“elegantly designed building . . . one of the eye-catching gems of Main Street.  It has a three-sided bay window, topped by a cast iron railing; above a metal cornice with urn finials at each end, and a Mansard roof.”

Billie Jo Wilson, Historic Preservation Planner, City of Newton, provided additional architectural information from the nomination forms for the National Historic Register.

The architectural style and details were described as follows:

“This two-story, three-bay masonry building dates between 1886 and 1896.  It is one of the more high style Italianate buildings remaining on Main Street.  The ground floor has received some alterations, but it retains the door to the upper floor.  A substantial cornice separates the first floor from the second.  On the second floor, there is an ornamented, projecting three sided bay.  The front window opening is arched, and the two side windows of the bay are long, narrow rectangles.  The top of the bay is surrounded by a bracketed cornice, above which is a cast iron railing.  The windows on either side of the bay are also in arched openings, but unfortunately, all of the arched windows have been removed and replaced with flat top windows.  Above these arched windows are particularly ornate cornices. The second floor is capped by a large decorative bracketed metal cornice, featuring urn finials on each end.  Above this is a diamond patterned shingle roof, which looks like the bottom section of a double-pitched mansard roof.  There remains one metal cornice cap at one end above this shingled section.  The 1896 Sanborn Insurance map indicates that this was a three-story building with a framed roof, and shows a dwelling on the second floor and furnished rooms on the third.  The 1915 maps shows a third story, which this building appears to share with the three story building next door at 813 N Main as the Bethel Business College.  The adjacent three story building was demolished some time after 1963 [The building was demolished in 1994].  “The south wall of the current building, which would have been the party wall between the two buildings, is now stuccoed.  It is probable that the rest of the mansard roof was removed at the same time as the demolition of 813 N Main.  The north wall displays its limestone construction and retains two chimneys.”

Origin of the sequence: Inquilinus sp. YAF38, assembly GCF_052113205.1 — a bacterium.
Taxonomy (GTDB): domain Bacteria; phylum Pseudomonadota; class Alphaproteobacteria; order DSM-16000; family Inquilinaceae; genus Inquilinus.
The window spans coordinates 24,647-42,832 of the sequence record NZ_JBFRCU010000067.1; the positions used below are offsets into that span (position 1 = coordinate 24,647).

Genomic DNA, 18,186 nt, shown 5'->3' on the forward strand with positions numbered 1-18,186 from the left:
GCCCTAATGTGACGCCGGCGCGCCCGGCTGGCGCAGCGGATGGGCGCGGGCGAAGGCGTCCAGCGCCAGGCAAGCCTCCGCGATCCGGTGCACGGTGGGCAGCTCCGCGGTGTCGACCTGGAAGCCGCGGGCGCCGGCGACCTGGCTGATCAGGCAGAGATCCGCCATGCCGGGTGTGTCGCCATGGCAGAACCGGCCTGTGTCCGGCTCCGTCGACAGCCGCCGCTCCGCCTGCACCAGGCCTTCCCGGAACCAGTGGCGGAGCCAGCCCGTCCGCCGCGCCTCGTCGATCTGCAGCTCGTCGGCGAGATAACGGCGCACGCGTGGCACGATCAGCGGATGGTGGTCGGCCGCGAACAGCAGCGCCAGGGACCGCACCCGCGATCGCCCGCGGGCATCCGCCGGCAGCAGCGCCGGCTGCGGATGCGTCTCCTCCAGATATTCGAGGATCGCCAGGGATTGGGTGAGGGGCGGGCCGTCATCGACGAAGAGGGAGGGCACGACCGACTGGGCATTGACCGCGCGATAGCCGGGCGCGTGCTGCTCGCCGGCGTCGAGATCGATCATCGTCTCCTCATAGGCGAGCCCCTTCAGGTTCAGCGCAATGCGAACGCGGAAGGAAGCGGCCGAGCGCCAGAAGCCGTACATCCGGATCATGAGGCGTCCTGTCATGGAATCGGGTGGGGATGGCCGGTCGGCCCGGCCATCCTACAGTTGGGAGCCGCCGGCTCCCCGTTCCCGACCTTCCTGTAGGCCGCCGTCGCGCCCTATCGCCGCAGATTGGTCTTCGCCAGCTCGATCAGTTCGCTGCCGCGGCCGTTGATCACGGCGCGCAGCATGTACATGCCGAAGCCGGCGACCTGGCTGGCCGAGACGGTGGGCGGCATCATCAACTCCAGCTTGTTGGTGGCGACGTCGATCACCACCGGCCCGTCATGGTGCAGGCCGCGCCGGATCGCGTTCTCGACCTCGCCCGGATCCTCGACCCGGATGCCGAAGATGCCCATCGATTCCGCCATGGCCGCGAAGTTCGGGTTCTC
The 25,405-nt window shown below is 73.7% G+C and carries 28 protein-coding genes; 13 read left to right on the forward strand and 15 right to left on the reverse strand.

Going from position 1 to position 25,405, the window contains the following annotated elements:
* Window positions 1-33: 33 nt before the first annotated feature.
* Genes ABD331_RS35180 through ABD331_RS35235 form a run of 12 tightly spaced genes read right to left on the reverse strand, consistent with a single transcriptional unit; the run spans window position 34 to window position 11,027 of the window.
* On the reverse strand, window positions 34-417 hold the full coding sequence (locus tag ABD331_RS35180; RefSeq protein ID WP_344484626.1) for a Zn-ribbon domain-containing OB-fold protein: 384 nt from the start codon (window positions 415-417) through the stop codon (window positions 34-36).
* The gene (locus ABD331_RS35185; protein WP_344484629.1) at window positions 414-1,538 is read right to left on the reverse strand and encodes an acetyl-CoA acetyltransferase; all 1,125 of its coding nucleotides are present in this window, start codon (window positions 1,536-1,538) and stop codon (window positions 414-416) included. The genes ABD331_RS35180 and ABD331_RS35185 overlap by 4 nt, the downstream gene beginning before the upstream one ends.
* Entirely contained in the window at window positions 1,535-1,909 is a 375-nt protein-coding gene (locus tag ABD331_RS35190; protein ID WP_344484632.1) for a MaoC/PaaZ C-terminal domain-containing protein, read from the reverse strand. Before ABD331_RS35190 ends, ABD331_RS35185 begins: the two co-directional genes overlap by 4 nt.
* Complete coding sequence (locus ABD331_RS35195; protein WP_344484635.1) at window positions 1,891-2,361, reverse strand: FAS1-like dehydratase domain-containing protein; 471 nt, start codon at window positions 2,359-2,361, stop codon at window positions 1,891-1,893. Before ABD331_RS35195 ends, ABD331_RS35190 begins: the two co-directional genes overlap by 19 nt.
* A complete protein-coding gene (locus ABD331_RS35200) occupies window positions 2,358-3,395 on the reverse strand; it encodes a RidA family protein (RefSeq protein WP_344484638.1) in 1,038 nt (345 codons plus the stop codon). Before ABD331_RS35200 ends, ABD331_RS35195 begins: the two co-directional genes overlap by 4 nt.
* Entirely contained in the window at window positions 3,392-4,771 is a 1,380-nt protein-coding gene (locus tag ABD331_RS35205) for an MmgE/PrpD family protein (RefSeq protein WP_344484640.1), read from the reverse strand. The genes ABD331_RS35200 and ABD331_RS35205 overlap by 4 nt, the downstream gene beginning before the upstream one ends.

Today, the building is empty.

Update June 18, 2019

The space has been re-imagined to a area for food trucks to gather.

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  • Sanborn Insurance Company Maps, 1884, 1891, 1896, 1909, 1915.  HCHM Archives.
  • Newton City Directories: 1885, 1887, 1902-03, 1905, 1911, 1913, 1917, 1973.
  • US Census: 1880, 1900, 1910, 1920, 1930.
  • Evening Kansan Republican 21 July 1933. William Bergh Obituary.
  • Newton Kansan, 22 April 2010.  Rosalio ‘Russ’ M. Cuellar Obituary.
  • Newton Kansan 30 June 2010 “Cuellar Sewing Shop, Wonder bread outlet close doors for good.”
  • The Historic Preservation Commission of Newton and North Newton, Ks.  At The Crossroads of Kansas: Architecture, History, and Preservation at Newton and North Newton, Ks, 2003.
  • Waltner, Rachel. Brick and Mortar: A History of Newton, Ks Mennonite Library & Archives, N. Newton in Cooperation with the City of Newton, 1984.